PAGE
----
TCPs to increase cwnd by one segment per RTT in the face of delayed
    ACKs and provides robustness against ACK Division attacks.

    Another common formula that a TCP MAY use to update cwnd during
    congestion avoidance is given in equation 3:

        cwnd += SMSS*SMSS/cwnd                     (3)

    This adjustment is executed on every incoming ACK that acknowledges
    new data.
    Equation (3) provides an acceptable approximation to the underlying
    principle of increasing cwnd by 1 full-sized segment per RTT.  (Note
    that for a connection in which the receiver is acknowledging
    every-other packet, (3) is less aggressive than allowed -- roughly
    increasing cwnd every second RTT.)

    Implementation Note: Since integer arithmetic is usually used in TCP
    implementations, the formula given in equation 3 can fail to
    increase cwnd when the congestion window is larger than SMSS*SMSS.
    If the above formula yields 0, the result SHOULD be rounded up to 1
    byte.

    Implementation Note: older implementations have an additional
    additive constant on the right-hand side of equation (3).  This is
    incorrect and can actually lead to diminished performance [RFC2525].


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    Implementation Note: some implementations maintain cwnd in units of
    bytes, while others in units of full-sized segments.  The latter
    will find equation (3) difficult to use, and may prefer to use the
    counting approach discussed in the previous paragraph.

    When a TCP sender detects segment loss using the retransmission
    timer and the given segment has not yet been retransmitted, the
    value of ssthresh MUST be set to no more than the value given in
    equation 4:

        ssthresh = max (FlightSize / 2, 2*SMSS)            (4)

    where, as discussed above, FlightSize is the amount of outstanding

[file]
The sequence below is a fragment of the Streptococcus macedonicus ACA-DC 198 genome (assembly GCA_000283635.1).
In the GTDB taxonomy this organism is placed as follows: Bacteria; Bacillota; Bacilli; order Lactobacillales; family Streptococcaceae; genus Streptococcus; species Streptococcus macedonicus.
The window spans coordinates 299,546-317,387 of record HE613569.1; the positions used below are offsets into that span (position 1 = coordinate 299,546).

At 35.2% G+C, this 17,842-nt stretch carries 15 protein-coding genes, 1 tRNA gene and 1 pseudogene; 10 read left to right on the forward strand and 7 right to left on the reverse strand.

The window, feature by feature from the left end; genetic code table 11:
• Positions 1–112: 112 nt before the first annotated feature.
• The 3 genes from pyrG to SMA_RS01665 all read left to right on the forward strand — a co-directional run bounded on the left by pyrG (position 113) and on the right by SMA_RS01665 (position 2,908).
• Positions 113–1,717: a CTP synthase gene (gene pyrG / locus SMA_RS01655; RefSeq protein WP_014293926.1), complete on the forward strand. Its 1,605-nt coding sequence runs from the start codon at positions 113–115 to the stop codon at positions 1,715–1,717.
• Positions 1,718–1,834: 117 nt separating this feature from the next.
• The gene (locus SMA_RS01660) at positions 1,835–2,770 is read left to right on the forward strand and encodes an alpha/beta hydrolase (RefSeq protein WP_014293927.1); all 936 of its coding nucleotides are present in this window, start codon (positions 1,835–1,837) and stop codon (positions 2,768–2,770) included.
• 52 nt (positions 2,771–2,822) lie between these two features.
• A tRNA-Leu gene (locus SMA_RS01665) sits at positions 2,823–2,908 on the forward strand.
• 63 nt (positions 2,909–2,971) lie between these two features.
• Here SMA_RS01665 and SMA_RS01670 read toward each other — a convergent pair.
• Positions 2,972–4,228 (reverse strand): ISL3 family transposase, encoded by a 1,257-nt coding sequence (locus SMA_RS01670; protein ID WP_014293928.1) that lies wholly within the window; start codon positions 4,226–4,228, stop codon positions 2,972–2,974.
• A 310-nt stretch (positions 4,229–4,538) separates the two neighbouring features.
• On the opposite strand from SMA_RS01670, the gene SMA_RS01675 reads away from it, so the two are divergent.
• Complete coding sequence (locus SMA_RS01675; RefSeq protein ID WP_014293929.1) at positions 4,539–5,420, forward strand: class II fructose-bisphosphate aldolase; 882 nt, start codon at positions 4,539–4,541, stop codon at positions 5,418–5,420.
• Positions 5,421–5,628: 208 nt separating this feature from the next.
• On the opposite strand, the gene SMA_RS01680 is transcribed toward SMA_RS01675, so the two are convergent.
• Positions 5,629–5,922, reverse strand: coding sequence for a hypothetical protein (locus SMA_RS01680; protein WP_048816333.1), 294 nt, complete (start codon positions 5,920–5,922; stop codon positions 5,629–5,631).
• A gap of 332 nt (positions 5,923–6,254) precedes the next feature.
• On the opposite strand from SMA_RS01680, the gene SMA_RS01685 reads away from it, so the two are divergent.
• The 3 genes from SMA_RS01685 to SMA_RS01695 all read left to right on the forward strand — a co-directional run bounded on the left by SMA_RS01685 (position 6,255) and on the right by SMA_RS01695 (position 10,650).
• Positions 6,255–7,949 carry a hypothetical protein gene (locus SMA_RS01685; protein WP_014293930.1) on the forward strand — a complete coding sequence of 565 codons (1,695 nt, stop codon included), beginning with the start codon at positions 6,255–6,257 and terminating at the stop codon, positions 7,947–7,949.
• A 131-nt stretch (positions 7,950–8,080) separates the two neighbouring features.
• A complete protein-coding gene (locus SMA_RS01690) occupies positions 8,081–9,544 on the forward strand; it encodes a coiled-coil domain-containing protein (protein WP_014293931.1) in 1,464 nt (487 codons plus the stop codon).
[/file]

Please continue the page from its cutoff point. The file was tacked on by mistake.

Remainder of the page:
data in the network.

    On the other hand, when a TCP sender detects segment loss using the
    retransmission timer and the given segment has already been
    retransmitted at least once, the value of ssthresh MUST be set to no
    more than the value given in equation 5:

        ssthresh = max (ssthresh / 2, 2*SMSS)              (5)

    In other words, upon the first retransmission of a segment the value
    of ssthresh should be set to half the amount of outstanding data in
    the network, whereas on subsequent retransmissions the value of
    ssthresh should simply be halved.

    Implementation Note: an easy mistake to make is to simply use cwnd,
    rather than FlightSize, which in some implementations may
    incidentally increase well beyond rwnd.

    Furthermore, upon a timeout (as specified in [RFC2988]) cwnd MUST be
    set to no more than the loss window, LW, which equals 1 full-sized
    segment (regardless of the value of IW).  Therefore, after
    retransmitting the dropped segment the TCP sender uses the slow
    start algorithm to increase the window from 1 full-sized segment to
    the new value of ssthresh, at which point congestion avoidance again
    takes over.

3.2 Fast Retransmit/Fast Recovery

    A TCP receiver SHOULD send an immediate duplicate ACK when an out-
    of-order segment arrives.  The purpose of this ACK is to inform the
    sender that a segment was received out-of-order and which sequence
    number is expected.  From the sender's perspective, duplicate ACKs
    can be caused by a number of network problems.  First, they can be
    caused by dropped segments.  In this case, all segments after the
    dropped segment will trigger duplicate ACKs until the loss is